Monday, November 18, 2013

How Bad Does it have to Get?

When was the last time you called the doctor?  Were you barely breathing, having trouble talking, did you have aches and pains?  We know we need regular check-ups and we sometimes actually get the appointments made and actually make the appointment.  Then there are the emergency appointments.  Those do not get missed as often, but only once we realize they are actual emergencies.


After all even if you do take the time to take your temperature and it is higher than normal, how bad does it actually have to be, what impact on your life is significant enough for you to contact a doctor or go to the emergency room?

Budgets are tight all over.  Not that budgets have ever been unlimited, but in recent years the allocation has been challenging at best.  This translates into postponed and scaled back decisions that ultimately can cost more in the long run.  If the impact was only cost, then that might be so bad.  After all money grows on trees, right? 

What happens if the impact is more than just money?  What happens if the regular maintenance or checkups are postponed?  How bad does it have to get before you call for help?

Bert Lance believed that he could save Uncle Sam billions if he can get the government to adopt a simple motto: "If it ain't broke, don't fix it." He explains: "That's the trouble with government: Fixing things that aren't broken and not fixing things that are broken."

How do you tell if something is broken and needs fixing or if you are fixing something that is not broken?

An example is using older computer equipment well past its designed lifespan.  It is working after all, why not keep using it?  Never mind security updates, never mind ever increasing maintenance costs, never mind the impact that dependence on a single-point-of-failure would have on operations.  When that piece of equipment goes down, what is the productivity and financial impact to the company when employees cannot perform their duties? 

Hint – The impact is big and has long term implications.

I have had a Return on Investment (ROI) conversations with a company CFO in the past about replacing some older workstations.  He would debate the expense giving the current budget, which was never robust to begin with.  They were on a break-fix model.  As it turns out the new equipment would easily be free based on the return.  The slow speed in which the existing equipment started and took to load programs and to process information was painfully slow.  A new workstation would be so much faster increasing employee productivity that it would pay for itself in labor/time savings.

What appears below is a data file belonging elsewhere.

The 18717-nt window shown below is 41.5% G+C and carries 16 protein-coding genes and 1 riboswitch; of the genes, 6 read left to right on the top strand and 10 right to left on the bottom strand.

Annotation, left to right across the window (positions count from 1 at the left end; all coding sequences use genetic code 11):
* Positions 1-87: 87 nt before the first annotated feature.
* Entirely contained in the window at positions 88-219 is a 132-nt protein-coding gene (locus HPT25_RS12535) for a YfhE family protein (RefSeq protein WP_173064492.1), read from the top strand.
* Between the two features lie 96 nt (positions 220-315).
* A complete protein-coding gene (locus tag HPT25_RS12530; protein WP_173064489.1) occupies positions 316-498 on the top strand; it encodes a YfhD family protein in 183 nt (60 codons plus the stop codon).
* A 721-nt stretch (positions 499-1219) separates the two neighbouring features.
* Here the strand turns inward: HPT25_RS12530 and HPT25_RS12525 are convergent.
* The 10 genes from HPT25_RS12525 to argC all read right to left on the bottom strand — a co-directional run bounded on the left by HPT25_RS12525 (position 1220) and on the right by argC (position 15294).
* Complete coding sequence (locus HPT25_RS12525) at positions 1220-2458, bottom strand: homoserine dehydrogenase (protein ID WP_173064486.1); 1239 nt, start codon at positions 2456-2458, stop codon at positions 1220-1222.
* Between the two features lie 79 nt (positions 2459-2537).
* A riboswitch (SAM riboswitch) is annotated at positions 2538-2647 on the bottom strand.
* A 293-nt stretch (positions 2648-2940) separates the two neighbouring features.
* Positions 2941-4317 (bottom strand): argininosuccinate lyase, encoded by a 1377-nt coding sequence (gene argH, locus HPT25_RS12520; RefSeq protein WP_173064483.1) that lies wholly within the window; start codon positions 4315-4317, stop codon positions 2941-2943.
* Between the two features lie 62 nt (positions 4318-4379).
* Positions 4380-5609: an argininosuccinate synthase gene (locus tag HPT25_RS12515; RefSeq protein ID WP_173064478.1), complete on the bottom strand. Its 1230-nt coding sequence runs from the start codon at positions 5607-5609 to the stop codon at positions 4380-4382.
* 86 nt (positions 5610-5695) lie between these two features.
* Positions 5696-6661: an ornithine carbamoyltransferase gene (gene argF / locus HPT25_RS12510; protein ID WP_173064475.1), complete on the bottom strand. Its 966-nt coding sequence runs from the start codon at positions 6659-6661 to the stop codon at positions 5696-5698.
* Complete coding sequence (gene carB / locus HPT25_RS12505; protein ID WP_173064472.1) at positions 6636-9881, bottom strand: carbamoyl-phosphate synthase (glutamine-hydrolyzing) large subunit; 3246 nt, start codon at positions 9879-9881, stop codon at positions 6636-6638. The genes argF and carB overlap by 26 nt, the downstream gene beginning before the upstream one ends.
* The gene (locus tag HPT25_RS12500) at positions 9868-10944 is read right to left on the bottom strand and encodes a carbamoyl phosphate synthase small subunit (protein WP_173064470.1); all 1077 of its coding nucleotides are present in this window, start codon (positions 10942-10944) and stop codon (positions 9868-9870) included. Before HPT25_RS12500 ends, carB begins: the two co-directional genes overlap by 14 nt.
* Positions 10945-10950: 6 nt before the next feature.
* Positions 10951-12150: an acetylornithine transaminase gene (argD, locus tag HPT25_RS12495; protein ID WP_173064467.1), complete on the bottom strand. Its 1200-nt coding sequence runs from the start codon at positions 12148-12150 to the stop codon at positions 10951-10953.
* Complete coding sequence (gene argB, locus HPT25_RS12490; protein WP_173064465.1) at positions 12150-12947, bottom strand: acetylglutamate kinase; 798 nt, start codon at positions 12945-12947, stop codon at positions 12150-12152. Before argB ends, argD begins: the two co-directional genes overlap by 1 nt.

What about other more complex equipment like servers or network infrastructure?  The security risks alone should be justification, but then I am not the one writing the check.  On the other hand given that data breaches are more easily prevented than remediated, who should make it a priority?  A post breach situation will always be more, a lot more.

So when is it time to contact your doctor? 
When is it time to contact your trusted advisor to get help with the relationship between your employees and your equipment?  How bad does it have to get before you address the issues that increase costs and ruin productivity and operational efficiencies? 

What about your Enterprise Resource Planning (ERP) solution?  How do you tell if it is too old and past its prime?  Good question.  After all you are still processing orders, you still have the customers you always had, your suppliers like doing business with you, there is no competition for your services, you are still making a profit, well, you hope that is the case.

Things change.

Failure to keep up almost always ends up costing more.  The quick catch up needed when you can no longer process what you used to.  The scrambling to find the needed resources when you have equipment errors and you are so far behind there are no fixes available and the only solution is to rush through an upgrade instead of planning and implementing the changes on a schedule that is manageable. 

Sometimes this happens when a vendor says they are no longer supporting your release.  They will still take your maintenance payments and fix any known errors or should I say errors that have known solutions.  Sometimes it is just coincidence, but this seems to happen often.  Companies ignore the out-of-date warnings and then they have problems with real impact.  They go into a panic mode and want to know what they should do.  What can they do? 

It is like the tires on your car. 
You drive around and really do not think about them much until one day you realize that it took way too long to stop or that turn went a bit wide.  Then it occurs to you.  Your tires have become worn or bald while you were concerned with everything else that you have to deal with and the thought occurs to you that you are taking your life in your hands.  It is at this point you make getting new tires a priority. 

The tires did not just go bad in one day.  It happened a little at a time.  You still need tires, you just do not need the worn out ones.  They just cannot meet your needs now.  Did your needs change?  Probably not, but tires wear out and you do not always drive the same route.  Sometimes you need to be prepared when the weather changes for the worse.

What impact does using older technology have on business when we live in an environment of constant flux?  We would like to know what you think.  What impact has ignoring up-keep had on your operations?

Contact Dolvin Consulting today to see how we can help.


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